Since the dismissal in April 2019 of President Omar el-Bashir by the army, Sudan has been in a situation of serious political but also economic crisis. The democratic and civil transition initiated at the time, has never been able to impose itself, and today, the country is experiencing renewed tensions, with the confrontation between two generals, formerly allies. Abdel Fattah al-Burhan, at the head of the Sudanese army (and of the country), and General Hemeti, leader of the Rapid Support Forces (RSF) which brings together former militiamen from Darfur. So why did the situation poisoned since April 15 ? Where does this rivalry come from between these generals who each want to keep or take power? What can the international community do?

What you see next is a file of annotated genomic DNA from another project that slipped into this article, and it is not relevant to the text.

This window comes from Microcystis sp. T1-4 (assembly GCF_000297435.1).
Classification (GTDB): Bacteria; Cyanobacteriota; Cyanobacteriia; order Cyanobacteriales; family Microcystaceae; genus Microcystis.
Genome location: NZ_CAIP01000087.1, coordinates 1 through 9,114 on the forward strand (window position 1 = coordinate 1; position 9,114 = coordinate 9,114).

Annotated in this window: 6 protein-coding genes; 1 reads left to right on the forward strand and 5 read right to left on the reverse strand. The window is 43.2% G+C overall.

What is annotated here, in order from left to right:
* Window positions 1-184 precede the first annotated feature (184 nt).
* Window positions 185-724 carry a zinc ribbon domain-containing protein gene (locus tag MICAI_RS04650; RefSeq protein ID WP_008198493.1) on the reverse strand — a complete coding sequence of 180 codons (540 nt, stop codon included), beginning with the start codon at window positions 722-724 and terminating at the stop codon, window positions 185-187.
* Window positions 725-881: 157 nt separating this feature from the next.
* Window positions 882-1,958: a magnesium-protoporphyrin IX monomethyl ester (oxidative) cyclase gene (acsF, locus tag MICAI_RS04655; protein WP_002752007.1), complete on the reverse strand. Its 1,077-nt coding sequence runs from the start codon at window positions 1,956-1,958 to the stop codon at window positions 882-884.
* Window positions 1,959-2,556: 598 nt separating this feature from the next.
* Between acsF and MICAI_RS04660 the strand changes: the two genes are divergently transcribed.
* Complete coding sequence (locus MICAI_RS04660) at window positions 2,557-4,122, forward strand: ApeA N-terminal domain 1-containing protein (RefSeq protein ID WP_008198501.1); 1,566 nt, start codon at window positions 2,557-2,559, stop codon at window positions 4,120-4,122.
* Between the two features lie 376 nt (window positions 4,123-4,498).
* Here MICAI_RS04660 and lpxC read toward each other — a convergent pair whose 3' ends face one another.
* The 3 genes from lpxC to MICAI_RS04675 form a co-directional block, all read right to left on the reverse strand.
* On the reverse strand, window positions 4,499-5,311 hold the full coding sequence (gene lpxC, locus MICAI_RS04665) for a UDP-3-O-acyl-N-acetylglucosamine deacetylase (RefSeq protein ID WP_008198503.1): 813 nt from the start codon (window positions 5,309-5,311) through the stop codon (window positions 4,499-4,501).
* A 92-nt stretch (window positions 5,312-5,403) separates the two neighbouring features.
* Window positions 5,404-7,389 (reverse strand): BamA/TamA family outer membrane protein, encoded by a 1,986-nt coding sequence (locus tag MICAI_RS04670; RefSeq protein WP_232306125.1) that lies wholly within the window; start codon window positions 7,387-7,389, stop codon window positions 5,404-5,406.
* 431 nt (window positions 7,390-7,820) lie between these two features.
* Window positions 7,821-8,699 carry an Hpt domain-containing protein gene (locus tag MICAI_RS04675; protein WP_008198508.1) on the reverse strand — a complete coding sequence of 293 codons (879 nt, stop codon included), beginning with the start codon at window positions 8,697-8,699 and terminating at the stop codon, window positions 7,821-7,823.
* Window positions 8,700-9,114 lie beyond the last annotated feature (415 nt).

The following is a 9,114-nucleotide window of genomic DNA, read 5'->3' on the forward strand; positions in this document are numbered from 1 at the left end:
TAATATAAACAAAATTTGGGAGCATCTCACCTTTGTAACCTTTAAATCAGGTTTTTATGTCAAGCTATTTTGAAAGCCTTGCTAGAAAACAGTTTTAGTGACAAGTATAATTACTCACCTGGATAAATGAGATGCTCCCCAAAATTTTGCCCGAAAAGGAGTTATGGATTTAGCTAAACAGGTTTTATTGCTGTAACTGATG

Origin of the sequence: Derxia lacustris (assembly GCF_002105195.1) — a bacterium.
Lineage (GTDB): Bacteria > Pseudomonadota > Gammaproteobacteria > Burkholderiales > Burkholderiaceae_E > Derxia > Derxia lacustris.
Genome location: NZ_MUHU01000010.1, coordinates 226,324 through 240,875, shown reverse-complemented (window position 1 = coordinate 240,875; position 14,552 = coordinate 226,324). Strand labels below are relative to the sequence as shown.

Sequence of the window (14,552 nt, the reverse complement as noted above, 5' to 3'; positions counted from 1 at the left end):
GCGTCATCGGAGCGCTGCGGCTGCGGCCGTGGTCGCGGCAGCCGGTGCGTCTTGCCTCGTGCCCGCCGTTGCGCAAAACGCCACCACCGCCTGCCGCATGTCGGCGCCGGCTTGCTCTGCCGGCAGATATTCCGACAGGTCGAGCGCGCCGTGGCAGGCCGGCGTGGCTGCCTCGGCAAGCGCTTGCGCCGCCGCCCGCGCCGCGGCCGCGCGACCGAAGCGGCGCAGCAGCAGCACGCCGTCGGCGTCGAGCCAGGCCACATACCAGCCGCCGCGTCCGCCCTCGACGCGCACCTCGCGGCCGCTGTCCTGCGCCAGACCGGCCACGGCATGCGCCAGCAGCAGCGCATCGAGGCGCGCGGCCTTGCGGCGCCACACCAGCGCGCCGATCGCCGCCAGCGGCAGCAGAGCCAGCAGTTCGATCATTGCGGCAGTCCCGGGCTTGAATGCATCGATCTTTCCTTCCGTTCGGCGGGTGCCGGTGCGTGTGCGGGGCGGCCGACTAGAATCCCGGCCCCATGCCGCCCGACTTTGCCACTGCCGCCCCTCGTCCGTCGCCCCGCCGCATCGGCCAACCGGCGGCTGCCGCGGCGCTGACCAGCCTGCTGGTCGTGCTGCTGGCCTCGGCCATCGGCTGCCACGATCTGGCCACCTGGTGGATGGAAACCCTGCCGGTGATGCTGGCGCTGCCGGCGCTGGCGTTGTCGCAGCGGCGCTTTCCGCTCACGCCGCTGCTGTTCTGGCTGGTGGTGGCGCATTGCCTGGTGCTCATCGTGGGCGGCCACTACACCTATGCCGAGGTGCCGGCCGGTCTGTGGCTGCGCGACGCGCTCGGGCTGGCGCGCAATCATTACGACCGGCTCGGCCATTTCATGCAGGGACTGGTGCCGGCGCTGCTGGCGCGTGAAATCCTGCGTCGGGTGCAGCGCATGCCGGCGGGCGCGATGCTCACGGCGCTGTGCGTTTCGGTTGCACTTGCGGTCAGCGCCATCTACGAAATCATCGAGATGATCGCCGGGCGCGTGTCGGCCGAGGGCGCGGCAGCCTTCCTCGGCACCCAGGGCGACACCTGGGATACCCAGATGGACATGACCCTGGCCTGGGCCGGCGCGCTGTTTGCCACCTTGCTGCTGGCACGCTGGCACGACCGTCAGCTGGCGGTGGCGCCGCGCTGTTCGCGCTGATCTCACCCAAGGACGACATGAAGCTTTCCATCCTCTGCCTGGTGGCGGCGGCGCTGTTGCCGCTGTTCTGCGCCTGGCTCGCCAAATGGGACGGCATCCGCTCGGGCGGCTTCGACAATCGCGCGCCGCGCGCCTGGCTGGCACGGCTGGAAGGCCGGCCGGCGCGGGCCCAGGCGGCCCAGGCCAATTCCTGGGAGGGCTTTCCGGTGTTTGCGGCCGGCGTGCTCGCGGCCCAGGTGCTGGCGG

To talk about it, Manon Mella receives Maria Malagardisgreat reporter in charge of Africa for ReleaseAnd Khadidja Medanidoctoral student in geography at the University of Paris 1 Panthéon-Sorbonne, specialist in Sudan, and attached to the CEDEJ (Centre for economic, legal and social studies and documentation in Sudan, based in Khartoum).
A country close to the “breaking point”
Despite truces and ceasefires in recent days, shots continue to ring out in Khartoum in particular, the capital of Sudan. Since the start of hostilities last April, nearly 500 people have been killed, more than 300,000 inhabitants displaced and nearly 115,000 driven into exile. As for those who remain, they have to live in deplorable sanitary conditions, without drinking water, sometimes even without food, and random access to electricity. The UN speaks of a “humanitarian catastrophe” and expects nearly 860,000 Sudanese to move or flee the country by next October.
Join us from 6 p.m., Monday to Friday on the BlazeTrends Twitch channel, to participate in Manon Mella’s Talk. An hour of discussion, insight, and debate around topical and social issues.